|Photos||Video & Audio||Blogs||Statistics||Archive||Shop||Mobile|
Full name Arthur James Ledger Hill
Born July 26, 1871, Bassett, Hampshire
Died September 6, 1950, Spursholt House, Hampshire (aged 79 years 42 days)
Major teams England, Cambridge University, Hampshire
Batting style Right-hand bat
Bowling style (underarm), Right-arm fast-medium
Education Marlborough College; Cambridge University
|Test debut||South Africa v England at Port Elizabeth, Feb 13-14, 1896 scorecard|
|Last Test||South Africa v England at Cape Town, Mar 21-23, 1896 scorecard|
HILL, MR. ARTHUR JAMES LEDGER, a fine all-round cricketer who played for Marlborough College, Wiltshire, Cambridge University and Hampshire, died on September 6, aged 79. Born at Bassett, near Southampton, he was by profession a banker, and excelled at most games. Tall and stylish, Hill was a splendid batsman with a free, natural approach to the game. He was also a useful fast bowler before taking to lobs, and in addition he was a reliable field, notably at short slip. In first-class cricket Hill hit 20 hundreds, scoring altogether 9,995 runs, averaging 27.91, and he took 278 wickets, average 29.60. He went with Lord Hawke's team to India in 1892-93, America 1894, and South Africa 1895-96, and with M.C.C. to Argentine 1911-12. He played in three Tests in South Africa, scoring 124 at Cape Town.
Hill made his first appearance as a player at Lord's in 1887, a day after completing his sixteenth year, for he was in the Marlborough XI three seasons, during which time he also turned out for Wiltshire (1888). Going to Cambridge, he played four times against Oxford, 1890-93, and in May 1891 he performed the hat-trick for the University against Next Sixteen -- a feat he also achieved the following year for Lord Hawke's team against Madras Presidency at Madras. Altogether his cricket career covered thirty years and finished with him appearing with his son in the Hampshire side.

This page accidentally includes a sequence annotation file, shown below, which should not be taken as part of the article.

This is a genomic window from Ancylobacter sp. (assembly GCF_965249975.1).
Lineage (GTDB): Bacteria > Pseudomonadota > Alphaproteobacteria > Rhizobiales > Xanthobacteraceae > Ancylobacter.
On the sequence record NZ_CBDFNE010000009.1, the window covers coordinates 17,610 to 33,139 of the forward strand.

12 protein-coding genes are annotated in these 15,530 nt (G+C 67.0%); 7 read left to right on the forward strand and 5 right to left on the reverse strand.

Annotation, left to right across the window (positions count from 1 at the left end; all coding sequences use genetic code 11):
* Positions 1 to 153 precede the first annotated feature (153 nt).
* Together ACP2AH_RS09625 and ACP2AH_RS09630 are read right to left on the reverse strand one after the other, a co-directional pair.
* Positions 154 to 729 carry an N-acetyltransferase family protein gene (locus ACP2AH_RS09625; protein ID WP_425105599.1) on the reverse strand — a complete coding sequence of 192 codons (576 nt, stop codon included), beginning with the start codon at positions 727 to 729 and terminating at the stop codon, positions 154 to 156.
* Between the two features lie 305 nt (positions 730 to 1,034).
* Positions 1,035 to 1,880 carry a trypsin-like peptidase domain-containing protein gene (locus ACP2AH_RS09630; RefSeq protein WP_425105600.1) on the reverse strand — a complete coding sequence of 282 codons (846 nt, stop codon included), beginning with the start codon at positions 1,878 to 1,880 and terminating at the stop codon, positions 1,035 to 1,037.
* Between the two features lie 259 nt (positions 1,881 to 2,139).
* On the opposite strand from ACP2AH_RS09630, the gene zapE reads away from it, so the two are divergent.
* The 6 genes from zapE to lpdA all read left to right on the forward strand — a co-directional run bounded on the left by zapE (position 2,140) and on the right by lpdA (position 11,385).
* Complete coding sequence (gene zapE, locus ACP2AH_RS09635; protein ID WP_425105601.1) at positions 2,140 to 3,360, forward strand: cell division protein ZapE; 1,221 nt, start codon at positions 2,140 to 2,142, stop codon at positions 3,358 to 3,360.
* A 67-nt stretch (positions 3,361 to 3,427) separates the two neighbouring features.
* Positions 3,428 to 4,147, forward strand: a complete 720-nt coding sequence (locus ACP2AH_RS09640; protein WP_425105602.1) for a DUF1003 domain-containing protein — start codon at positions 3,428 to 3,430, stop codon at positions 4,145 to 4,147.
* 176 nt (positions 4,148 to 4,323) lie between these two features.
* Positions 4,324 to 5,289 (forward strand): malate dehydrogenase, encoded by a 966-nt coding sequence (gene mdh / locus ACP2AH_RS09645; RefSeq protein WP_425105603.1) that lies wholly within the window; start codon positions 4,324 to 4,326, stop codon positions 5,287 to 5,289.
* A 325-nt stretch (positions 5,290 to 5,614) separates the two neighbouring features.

His best score for the county was 199 against Surrey at The Oval in 1898. In 1904, at Worcester, for Hampshire Hill made 98 not out and 117, and in 1905 at Southampton, in the match between Hampshire and Somerset, he hit 124 and 118 not out. In the second innings he was engaged in a remarkable stand of 150 with Major E. G. Wynyard. Hill was lame and, owing to a damaged thumb, Wynyard could bat with only one hand. Yet Hill made his runs in two hours, hitting one 6, one 5 and twenty-two 4's. He scored 80 while his partner made 7; in fact Major Wynyard spent over an hour getting his first two runs. Hill captained Hampshire teams at Rugby football and hockey, and he was also good at racquets and boxing.
Wisden Cricketers' Almanack
The serene team culture cultivated by Misbah and his men shouldn't be allowed to be disrupted by a player with a tainted past
It is impossible to imagine how Sean Abbott must feel after sending down that bouncer to Phillip Hughes. While the cricket world hopes for Hughes' recovery, it should also ensure Abbott is supported
Why the Indian opener would be well advised to shelve the hook and pull in Australia
Never mind cricket's absence from free-to-air TV - changes in social attitudes, the demands of work, and an individualistic age are all contributing to a decline in participation
Pakistan have notched up some fine wins under Misbah-ul-Haq's leadership, but they haven't yet achieved consistent results outside the UAE
Going out to play cricket today would have been near enough to impossible. Even doing so next week in the nets and at the Gabba for the first Test will be difficult